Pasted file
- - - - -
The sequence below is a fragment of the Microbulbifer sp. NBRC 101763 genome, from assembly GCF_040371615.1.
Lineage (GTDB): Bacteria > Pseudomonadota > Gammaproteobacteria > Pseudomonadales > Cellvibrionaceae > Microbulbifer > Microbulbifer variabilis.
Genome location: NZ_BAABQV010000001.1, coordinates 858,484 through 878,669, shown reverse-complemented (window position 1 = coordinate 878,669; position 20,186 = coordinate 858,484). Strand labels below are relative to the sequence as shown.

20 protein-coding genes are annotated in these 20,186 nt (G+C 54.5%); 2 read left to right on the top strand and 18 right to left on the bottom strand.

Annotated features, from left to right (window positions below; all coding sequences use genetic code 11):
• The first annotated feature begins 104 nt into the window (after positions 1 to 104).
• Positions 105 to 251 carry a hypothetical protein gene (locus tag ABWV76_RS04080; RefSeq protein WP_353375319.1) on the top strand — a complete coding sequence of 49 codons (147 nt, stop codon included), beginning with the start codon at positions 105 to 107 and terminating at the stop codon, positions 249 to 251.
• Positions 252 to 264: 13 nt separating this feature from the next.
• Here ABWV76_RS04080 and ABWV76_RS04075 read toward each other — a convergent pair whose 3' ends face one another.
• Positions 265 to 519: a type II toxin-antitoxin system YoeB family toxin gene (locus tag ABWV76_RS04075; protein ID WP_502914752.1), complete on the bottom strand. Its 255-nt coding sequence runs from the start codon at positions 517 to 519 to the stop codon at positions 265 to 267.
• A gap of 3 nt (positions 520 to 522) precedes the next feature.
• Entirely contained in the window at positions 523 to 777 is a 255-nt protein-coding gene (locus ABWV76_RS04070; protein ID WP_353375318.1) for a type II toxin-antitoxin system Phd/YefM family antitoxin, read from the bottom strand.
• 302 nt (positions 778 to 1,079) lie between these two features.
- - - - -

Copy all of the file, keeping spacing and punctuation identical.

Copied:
The sequence below is a fragment of the Microbulbifer sp. NBRC 101763 genome, from assembly GCF_040371615.1.
Lineage (GTDB): Bacteria > Pseudomonadota > Gammaproteobacteria > Pseudomonadales > Cellvibrionaceae > Microbulbifer > Microbulbifer variabilis.
Genome location: NZ_BAABQV010000001.1, coordinates 858,484 through 878,669, shown reverse-complemented (window position 1 = coordinate 878,669; position 20,186 = coordinate 858,484). Strand labels below are relative to the sequence as shown.

20 protein-coding genes are annotated in these 20,186 nt (G+C 54.5%); 2 read left to right on the top strand and 18 right to left on the bottom strand.

Annotated features, from left to right (window positions below; all coding sequences use genetic code 11):
• The first annotated feature begins 104 nt into the window (after positions 1 to 104).
• Positions 105 to 251 carry a hypothetical protein gene (locus tag ABWV76_RS04080; RefSeq protein WP_353375319.1) on the top strand — a complete coding sequence of 49 codons (147 nt, stop codon included), beginning with the start codon at positions 105 to 107 and terminating at the stop codon, positions 249 to 251.
• Positions 252 to 264: 13 nt separating this feature from the next.
• Here ABWV76_RS04080 and ABWV76_RS04075 read toward each other — a convergent pair whose 3' ends face one another.
• Positions 265 to 519: a type II toxin-antitoxin system YoeB family toxin gene (locus tag ABWV76_RS04075; protein ID WP_502914752.1), complete on the bottom strand. Its 255-nt coding sequence runs from the start codon at positions 517 to 519 to the stop codon at positions 265 to 267.
• A gap of 3 nt (positions 520 to 522) precedes the next feature.
• Entirely contained in the window at positions 523 to 777 is a 255-nt protein-coding gene (locus ABWV76_RS04070; protein ID WP_353375318.1) for a type II toxin-antitoxin system Phd/YefM family antitoxin, read from the bottom strand.
• 302 nt (positions 778 to 1,079) lie between these two features.